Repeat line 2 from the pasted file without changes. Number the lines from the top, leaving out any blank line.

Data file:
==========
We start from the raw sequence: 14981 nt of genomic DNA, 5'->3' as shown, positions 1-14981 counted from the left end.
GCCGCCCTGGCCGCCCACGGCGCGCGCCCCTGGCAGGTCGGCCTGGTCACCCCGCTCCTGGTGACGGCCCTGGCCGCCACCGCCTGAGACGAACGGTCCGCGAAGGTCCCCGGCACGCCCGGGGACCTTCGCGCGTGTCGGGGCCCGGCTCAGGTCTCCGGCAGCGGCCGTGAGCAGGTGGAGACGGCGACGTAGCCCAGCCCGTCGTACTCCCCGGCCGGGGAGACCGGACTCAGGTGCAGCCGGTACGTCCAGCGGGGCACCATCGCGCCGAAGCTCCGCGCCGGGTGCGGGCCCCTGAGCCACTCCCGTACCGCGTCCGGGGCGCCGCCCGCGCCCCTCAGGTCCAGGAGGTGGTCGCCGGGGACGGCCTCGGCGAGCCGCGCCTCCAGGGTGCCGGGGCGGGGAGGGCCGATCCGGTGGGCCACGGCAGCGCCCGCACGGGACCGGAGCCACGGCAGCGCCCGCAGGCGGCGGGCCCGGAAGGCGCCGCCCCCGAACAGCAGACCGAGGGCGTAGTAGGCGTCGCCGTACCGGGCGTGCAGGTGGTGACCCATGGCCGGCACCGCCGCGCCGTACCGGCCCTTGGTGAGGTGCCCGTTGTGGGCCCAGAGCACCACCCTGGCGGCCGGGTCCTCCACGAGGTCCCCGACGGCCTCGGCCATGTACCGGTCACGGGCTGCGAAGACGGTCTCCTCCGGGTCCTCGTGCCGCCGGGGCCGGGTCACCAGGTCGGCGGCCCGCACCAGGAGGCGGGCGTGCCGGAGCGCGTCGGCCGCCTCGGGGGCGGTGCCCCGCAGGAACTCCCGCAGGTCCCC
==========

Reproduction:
GCCGCCCTGGCCGCCCACGGCGCGCGCCCCTGGCAGGTCGGCCTGGTCACCCCGCTCCTGGTGACGGCCCTGGCCGCCACCGCCTGAGACGAACGGTCCGCGAAGGTCCCCGGCACGCCCGGGGACCTTCGCGCGTGTCGGGGCCCGGCTCAGGTCTCCGGCAGCGGCCGTGAGCAGGTGGAGACGGCGACGTAGCCCAGCCCGTCGTACTCCCCGGCCGGGGAGACCGGACTCAGGTGCAGCCGGTACGTCCAGCGGGGCACCATCGCGCCGAAGCTCCGCGCCGGGTGCGGGCCCCTGAGCCACTCCCGTACCGCGTCCGGGGCGCCGCCCGCGCCCCTCAGGTCCAGGAGGTGGTCGCCGGGGACGGCCTCGGCGAGCCGCGCCTCCAGGGTGCCGGGGCGGGGAGGGCCGATCCGGTGGGCCACGGCAGCGCCCGCACGGGACCGGAGCCACGGCAGCGCCCGCAGGCGGCGGGCCCGGAAGGCGCCGCCCCCGAACAGCAGACCGAGGGCGTAGTAGGCGTCGCCGTACCGGGCGTGCAGGTGGTGACCCATGGCCGGCACCGCCGCGCCGTACCGGCCCTTGGTGAGGTGCCCGTTGTGGGCCCAGAGCACCACCCTGGCGGCCGGGTCCTCCACGAGGTCCCCGACGGCCTCGGCCATGTACCGGTCACGGGCTGCGAAGACGGTCTCCTCCGGGTCCTCGTGCCGCCGGGGCCGGGTCACCAGGTCGGCGGCCCGCACCAGGAGGCGGGCGTGCCGGAGCGCGTCGGCCGCCTCGGGGGCGGTGCCCCGCAGGAACTCCCGCAGGTCCCC